VIDEO: Conservation group buys Kootenay farm to protect grizzlies, elk, trout

Nature Conservancy of Canada brings 43 hectares near Morrissey Meadows into conservation fold

Just over 40 hectares of land south of Fernie has been acquired by the Nature Conservancy of Canada that will protect a wildlife corridor used by grizzly bears, elk and other wildlife.

The acquisition of the Fitzen Farm, which was partially donated and partially sold by Deb de Hoog, will connect a vast expanse of provincial land to the west, with additional NCC-protected lands to the east.

de Hoog is the granddaughter of the original homesteaders — Charlie and Ruth Fitzen, who lived and farmed on the property for much of the last century since 1913.

“I’m delighted that the Nature Conservancy of Canada has protected this property, and I think my grandpa would have been really happy to know that the land went to conservation,” said Deb de Hoog. “We need to go forth as if we are borrowing land from future generations, and leave it better than when we found. I think that is what the Nature Conservancy of Canada is doing.”

The sale, publicly announced in honour of World Environment Day, included funding contributions from the federal government’s Natural Areas Conservation Program, Fish and Wildlife Compensation Program, the BC Conservation Foundation, the U.S. Fish and Wildlife Service, the Fitzen Family and Elllen Almond Stuart.

“I am thrilled to see this important wildlife corridor be protected for future generations of Canadians,” said Catherine McKenna, Minister of Environment and Climate Change. “Through the Natural Areas Conservation Program our government is working with the Nature Conservancy of Canada and their partners to protect Canada’s biodiversity and conserve key ecosystems for a healthy environment and economy.”

The newly protected area, known as the Morrissey Meadows, is frequented by grizzly and black bears, whitetail and mule deer, elk and moose as they travel across the Elk Valley. The Elk River winds through the property as well, which creates wetlands that provide spawning and rearing grounds for fish.

According to the Committee on the Status of Endangered Wildlife in Canada, grizzly bear, American badger, little brown myotis, bull trout and west slope cutthroat trout can be found within the Fitzen Farm property.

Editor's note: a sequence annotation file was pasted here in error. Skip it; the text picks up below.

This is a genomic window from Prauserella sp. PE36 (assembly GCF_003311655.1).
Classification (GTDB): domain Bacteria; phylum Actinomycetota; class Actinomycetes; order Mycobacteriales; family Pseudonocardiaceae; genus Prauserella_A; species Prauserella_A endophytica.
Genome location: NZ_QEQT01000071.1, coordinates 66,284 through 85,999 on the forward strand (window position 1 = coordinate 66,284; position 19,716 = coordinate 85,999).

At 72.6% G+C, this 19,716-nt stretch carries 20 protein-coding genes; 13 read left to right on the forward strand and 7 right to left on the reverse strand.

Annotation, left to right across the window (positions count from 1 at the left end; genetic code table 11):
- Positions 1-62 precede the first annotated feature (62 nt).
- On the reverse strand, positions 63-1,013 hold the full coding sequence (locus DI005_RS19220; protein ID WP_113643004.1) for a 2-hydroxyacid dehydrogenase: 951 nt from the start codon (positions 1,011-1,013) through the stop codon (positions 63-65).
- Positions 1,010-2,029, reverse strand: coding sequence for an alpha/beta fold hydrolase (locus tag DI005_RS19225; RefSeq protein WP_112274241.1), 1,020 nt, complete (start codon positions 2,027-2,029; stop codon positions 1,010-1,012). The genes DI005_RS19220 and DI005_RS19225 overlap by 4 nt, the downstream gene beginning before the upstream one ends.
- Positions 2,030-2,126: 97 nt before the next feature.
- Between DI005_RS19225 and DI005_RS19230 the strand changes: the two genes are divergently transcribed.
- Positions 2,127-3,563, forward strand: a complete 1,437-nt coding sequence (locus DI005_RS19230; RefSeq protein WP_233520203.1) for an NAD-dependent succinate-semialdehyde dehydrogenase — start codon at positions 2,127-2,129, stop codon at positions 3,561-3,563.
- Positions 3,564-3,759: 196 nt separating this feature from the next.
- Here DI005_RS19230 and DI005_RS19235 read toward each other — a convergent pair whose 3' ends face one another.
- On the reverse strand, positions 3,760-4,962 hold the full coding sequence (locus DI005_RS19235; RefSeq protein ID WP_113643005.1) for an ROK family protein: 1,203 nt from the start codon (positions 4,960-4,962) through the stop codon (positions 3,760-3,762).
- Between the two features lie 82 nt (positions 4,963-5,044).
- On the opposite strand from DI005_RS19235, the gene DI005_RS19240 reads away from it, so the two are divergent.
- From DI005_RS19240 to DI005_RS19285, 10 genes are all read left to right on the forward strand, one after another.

“The safe movement of large mammals through the valley-bottom land is essential to their long-term viability in the Elk Valley,” said Richard Klafki, Canadian Rockies Program Director for the Nature Conservancy of Canada. “We were excited by the opportunity to close a gap between provincial land and other NCC conservation lands. Building connectivity between protected and provincial land is a key strategy for strengthening conservation in this region.”

Klafki said there was a study done five years ago looking at various lands within the Elk Valley that held significant ecological values, with the Fizen Farm being identified as one such area.

de Hoog had the property up for sale but Klafki said negotiations took about a year and half until a deal was reached, after the Nature Conservancy of Canada was tipped off by a provincial government ministry.

A community event will be held on Morrissey Meadows on Saturday, June 23, from 11 a.m. to 2 p.m. The public is invited to join NCC staff and project supporters for a celebratory barbecue on the new conservation area.

Just Posted

Body discovered in Port Alberni building

RCMP turn investigation over to BC Coroner’s office

Remains of two people found in Ucluelet

Officials have not said whether or not the remains belong to Ryan Daley or Dan Archbald

First Vancouver Island heat wave of the summer is here

Environment Canada issues a special weather statement as temperatures creep into the 30s

B.C. turns up the heat

Environment Canada has issued a special weather statement for most the province due to high temperatures

Alberni Valley Vintage Tractor Club contributes to charity

Funds raised from hay sales go towards BC Children’s Hospital Foundation

Canada won’t ‘play politics’ on U.S. migrant children policy

The U.S. government is under fire over its ”zero tolerance” policy

Late goal gives England 2-1 win over Tunisia

At the last World Cup in 2014, England couldn’t even win a game

Canadian military police officer pleads not guilty to sex assault

Sgt. Kevin MacIntyre, 48, entered his plea today at a court martial proceeding in Halifax

North Island College gets $328,000 for forestry education funding

Announcement in Campbell River part of $1 million around B.C.

Cheers erupt as Federal Court judge approves historic gay purge settlement

Gay military veterans said they were interrogated, harassed and spied on because of their sexuality

Helping B.C.’s helpers cope

The MRT has helped almost 7,000 first responders and street workers in 57 communities in B.C.

Border officials argue B.C. man’s Facebook posts threat to Canada’s security

A B.C. Supreme Court judge acquitted Othman Hamdan of terrorism charges last September

Reena Virk’s mother has died

Both of Virk’s parents became activists against bullying in wake of daughter’s death

Search for capsized fishers near Tofino enters fourth day

“There’s a lot of shock in the community in terms of how we could end up at this place.”

Most Read